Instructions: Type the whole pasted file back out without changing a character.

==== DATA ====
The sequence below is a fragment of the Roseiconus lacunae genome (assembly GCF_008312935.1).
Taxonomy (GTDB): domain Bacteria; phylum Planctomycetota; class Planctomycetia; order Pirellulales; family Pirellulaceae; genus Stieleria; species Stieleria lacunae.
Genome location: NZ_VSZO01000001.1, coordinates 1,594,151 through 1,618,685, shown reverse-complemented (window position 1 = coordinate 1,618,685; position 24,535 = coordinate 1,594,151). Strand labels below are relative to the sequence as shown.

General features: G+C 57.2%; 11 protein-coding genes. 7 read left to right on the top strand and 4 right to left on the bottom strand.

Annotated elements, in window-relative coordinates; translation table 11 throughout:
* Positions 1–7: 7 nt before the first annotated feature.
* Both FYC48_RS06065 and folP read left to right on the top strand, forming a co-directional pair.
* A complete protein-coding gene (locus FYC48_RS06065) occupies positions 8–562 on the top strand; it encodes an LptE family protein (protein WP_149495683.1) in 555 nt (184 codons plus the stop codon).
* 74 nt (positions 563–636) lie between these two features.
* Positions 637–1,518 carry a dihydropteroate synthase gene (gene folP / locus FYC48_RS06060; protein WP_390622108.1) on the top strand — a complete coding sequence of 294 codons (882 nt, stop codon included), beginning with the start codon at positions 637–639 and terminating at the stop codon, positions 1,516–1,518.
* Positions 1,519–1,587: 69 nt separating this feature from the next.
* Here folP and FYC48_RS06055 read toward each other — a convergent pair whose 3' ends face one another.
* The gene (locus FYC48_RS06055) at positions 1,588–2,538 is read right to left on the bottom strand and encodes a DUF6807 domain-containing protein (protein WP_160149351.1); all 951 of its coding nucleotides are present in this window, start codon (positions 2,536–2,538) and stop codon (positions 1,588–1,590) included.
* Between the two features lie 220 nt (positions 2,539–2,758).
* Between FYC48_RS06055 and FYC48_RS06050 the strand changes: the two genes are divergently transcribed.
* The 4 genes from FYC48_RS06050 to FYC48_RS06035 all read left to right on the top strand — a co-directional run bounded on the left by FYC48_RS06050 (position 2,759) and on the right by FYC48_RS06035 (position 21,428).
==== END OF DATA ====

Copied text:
The sequence below is a fragment of the Roseiconus lacunae genome (assembly GCF_008312935.1).
Taxonomy (GTDB): domain Bacteria; phylum Planctomycetota; class Planctomycetia; order Pirellulales; family Pirellulaceae; genus Stieleria; species Stieleria lacunae.
Genome location: NZ_VSZO01000001.1, coordinates 1,594,151 through 1,618,685, shown reverse-complemented (window position 1 = coordinate 1,618,685; position 24,535 = coordinate 1,594,151). Strand labels below are relative to the sequence as shown.

General features: G+C 57.2%; 11 protein-coding genes. 7 read left to right on the top strand and 4 right to left on the bottom strand.

Annotated elements, in window-relative coordinates; translation table 11 throughout:
* Positions 1–7: 7 nt before the first annotated feature.
* Both FYC48_RS06065 and folP read left to right on the top strand, forming a co-directional pair.
* A complete protein-coding gene (locus FYC48_RS06065) occupies positions 8–562 on the top strand; it encodes an LptE family protein (protein WP_149495683.1) in 555 nt (184 codons plus the stop codon).
* 74 nt (positions 563–636) lie between these two features.
* Positions 637–1,518 carry a dihydropteroate synthase gene (gene folP / locus FYC48_RS06060; protein WP_390622108.1) on the top strand — a complete coding sequence of 294 codons (882 nt, stop codon included), beginning with the start codon at positions 637–639 and terminating at the stop codon, positions 1,516–1,518.
* Positions 1,519–1,587: 69 nt separating this feature from the next.
* Here folP and FYC48_RS06055 read toward each other — a convergent pair whose 3' ends face one another.
* The gene (locus FYC48_RS06055) at positions 1,588–2,538 is read right to left on the bottom strand and encodes a DUF6807 domain-containing protein (protein WP_160149351.1); all 951 of its coding nucleotides are present in this window, start codon (positions 2,536–2,538) and stop codon (positions 1,588–1,590) included.
* Between the two features lie 220 nt (positions 2,539–2,758).
* Between FYC48_RS06055 and FYC48_RS06050 the strand changes: the two genes are divergently transcribed.
* The 4 genes from FYC48_RS06050 to FYC48_RS06035 all read left to right on the top strand — a co-directional run bounded on the left by FYC48_RS06050 (position 2,759) and on the right by FYC48_RS06035 (position 21,428).